William Sidney Mount
American, 1807–1868
Barroom Scene

Oil on canvas
57.4 x 69.7 cm (22 5/8 x 27 7/16 in.)
Signed, lower left: "W. S. Mount/1835"
William Owen and Erna Sawyer Goodman Collection, 1939.392

William Sidney Mount transformed the house of a military general in Setauket, New York, into the interior of a tavern for this 1835 painting. A strong light outlines the revelers who encourage an apparently drunken (and probably homeless) man to dance. This boisterous figure raises his vessel over his head and stamps his feet on the floor as others clap a beat and watch. The dancing man is the source of amusement for all, including the African American man in the shadows. Although he is a free black servant, this man is physically separated from the group and does not participate in the revelry as an equal.

The lively dancer wears a tattered jacket and is probably a hard-cider drunk, judging by his attire and belongings on the floor. The liquor jug and ax may refer to the cutting of wood on public lands as a legal punishment for drunkenness. Mount deliberately introduced the subject of drunkenness into the painting by including a temperance notice on the wall of the tavern. Alcohol consumption per person was at an all-time high in the 1830s, and many of New York's temperance societies considered taverns to be symbols of excessive drinking.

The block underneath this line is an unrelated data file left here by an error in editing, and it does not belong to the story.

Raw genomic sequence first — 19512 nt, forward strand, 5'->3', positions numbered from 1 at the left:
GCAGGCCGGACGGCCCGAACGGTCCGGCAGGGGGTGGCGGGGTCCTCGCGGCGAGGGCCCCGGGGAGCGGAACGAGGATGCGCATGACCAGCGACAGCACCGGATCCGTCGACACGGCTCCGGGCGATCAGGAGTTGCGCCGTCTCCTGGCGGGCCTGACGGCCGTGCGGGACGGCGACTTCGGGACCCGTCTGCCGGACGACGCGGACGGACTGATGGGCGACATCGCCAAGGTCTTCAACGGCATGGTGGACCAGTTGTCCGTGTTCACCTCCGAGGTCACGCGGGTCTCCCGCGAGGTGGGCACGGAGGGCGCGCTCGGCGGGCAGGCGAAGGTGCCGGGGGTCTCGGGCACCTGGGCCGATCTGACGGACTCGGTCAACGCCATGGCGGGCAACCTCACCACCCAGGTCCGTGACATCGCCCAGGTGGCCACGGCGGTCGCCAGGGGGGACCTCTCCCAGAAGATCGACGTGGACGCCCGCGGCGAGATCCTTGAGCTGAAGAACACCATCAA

Mount is considered to be one of the first Americans to specialize in genre subjects. In contrast to the panoramic, heroic landscapes of Frederic Edwin Church and Thomas Cole, Mount's paintings portray scenes of everyday life. He learned to paint signs and portraits from his brother in New York and then attended more formal art classes, copying prints and casts at the National Academy of Design. In the 1830s, prints of several of Mount's rural images were distributed throughout America and Europe, making him one of the few American artists known in Europe at that time.